His emphasis here is on reading and writing and he posits many thought-provoking ideas on these subjects.  How we behave as readers and how writers behave as writers are both examined.  I couldn’t help but notice that Parks differs from me very early on.  He’s a one for not finishing the books he is reading and I can follow the reasoning behind “if only because the more bad books you finish, the fewer good ones you’ll have time to start”.  I personally find it very difficult to give up on a book, I’m not sure when I would have last done this but it would have been, quite frankly, years ago.  Parks attributes my particular reading behaviour to some throwback to my childhood when finishing a book felt like such an achievement that it was to be celebrated and that I’m still in that mindset many years on.   Okay, maybe that could be the case but I also feel that finishing a book I haven’t enjoyed helps me clarify exactly what I like/don’t like about books.  Maybe, also my Magnus “I’ve started so I’ll finish” Magnusson approach is because of the respect I hold for the achievement of the writer of getting the book to the finished and published stage, whatever the quality.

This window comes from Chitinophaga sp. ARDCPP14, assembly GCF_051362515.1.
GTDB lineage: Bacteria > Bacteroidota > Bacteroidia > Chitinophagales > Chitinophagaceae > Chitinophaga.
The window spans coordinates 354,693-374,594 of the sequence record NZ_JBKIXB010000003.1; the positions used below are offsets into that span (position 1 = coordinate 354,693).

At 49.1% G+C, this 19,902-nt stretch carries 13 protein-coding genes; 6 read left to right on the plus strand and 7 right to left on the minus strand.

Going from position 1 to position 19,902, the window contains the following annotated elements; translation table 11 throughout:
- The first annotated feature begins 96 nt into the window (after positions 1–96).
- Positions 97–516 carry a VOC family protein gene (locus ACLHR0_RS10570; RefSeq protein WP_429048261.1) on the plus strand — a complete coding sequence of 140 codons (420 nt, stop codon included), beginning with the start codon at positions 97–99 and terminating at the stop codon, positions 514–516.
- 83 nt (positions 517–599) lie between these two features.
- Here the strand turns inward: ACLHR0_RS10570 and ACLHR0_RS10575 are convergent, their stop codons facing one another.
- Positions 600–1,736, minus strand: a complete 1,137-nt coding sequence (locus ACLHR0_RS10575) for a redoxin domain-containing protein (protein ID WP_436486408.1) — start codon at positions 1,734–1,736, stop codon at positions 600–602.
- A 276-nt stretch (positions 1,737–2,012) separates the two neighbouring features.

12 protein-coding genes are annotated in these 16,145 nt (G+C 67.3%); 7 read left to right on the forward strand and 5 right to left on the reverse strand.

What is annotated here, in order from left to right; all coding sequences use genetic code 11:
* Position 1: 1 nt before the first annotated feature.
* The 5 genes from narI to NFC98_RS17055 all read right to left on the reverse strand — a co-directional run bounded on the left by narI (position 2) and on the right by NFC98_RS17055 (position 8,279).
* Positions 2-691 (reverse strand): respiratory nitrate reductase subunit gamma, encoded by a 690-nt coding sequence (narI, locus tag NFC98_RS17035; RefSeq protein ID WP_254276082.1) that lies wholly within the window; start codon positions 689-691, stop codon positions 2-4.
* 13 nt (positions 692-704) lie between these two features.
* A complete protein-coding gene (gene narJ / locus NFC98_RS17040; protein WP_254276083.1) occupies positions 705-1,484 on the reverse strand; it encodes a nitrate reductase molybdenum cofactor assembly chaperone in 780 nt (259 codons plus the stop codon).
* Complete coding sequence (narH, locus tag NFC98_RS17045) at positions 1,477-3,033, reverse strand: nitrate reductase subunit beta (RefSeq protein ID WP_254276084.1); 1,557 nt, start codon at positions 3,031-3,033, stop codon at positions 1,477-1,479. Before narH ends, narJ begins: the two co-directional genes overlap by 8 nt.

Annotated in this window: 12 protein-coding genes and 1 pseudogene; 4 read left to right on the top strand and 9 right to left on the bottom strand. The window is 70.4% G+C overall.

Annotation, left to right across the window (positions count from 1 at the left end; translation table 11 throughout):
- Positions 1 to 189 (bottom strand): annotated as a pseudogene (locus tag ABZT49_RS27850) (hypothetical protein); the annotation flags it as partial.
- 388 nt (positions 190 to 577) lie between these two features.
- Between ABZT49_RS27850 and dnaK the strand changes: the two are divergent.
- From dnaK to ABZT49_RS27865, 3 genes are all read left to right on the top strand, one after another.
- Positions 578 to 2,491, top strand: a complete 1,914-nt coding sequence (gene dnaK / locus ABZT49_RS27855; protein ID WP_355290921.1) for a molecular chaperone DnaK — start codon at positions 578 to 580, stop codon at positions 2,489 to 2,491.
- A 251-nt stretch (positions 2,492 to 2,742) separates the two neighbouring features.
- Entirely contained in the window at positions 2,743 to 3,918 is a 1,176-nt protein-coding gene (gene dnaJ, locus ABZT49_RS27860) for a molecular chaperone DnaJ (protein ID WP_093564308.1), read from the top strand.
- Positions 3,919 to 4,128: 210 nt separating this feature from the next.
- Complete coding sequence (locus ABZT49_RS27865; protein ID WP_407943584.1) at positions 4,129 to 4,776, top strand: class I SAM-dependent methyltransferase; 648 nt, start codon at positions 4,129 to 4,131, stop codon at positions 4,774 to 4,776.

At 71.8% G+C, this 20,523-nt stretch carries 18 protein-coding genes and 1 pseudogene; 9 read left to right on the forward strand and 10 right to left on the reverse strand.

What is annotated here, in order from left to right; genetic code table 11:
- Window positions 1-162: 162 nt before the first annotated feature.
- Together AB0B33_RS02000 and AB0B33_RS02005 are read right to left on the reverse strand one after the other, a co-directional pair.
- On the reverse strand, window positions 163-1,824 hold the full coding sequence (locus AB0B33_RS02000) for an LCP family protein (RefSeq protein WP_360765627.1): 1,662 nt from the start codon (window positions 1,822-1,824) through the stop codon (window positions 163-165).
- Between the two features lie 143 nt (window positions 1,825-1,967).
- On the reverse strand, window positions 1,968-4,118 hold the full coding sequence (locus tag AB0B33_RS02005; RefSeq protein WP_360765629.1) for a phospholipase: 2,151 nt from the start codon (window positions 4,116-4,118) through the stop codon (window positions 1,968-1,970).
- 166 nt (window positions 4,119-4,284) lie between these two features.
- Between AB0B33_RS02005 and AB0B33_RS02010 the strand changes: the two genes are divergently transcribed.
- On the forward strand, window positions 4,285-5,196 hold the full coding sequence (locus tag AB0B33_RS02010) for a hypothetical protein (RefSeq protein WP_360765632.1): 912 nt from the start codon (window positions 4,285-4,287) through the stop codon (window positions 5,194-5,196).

But wait a minute! Parks also advocates that it is permissible to give up on a book you are enjoying if you feel that you have reached a natural place to finish, even if it is not the end.  What?  This sounds to me like eating a piece of cake and thinking “I’m really loving this but I’ll think I’ll leave it there and not eat the rest”. That’s not going to happen with me but I suspect Tim Parks would do so.  He’s going to be much slimmer than me too isn’t he?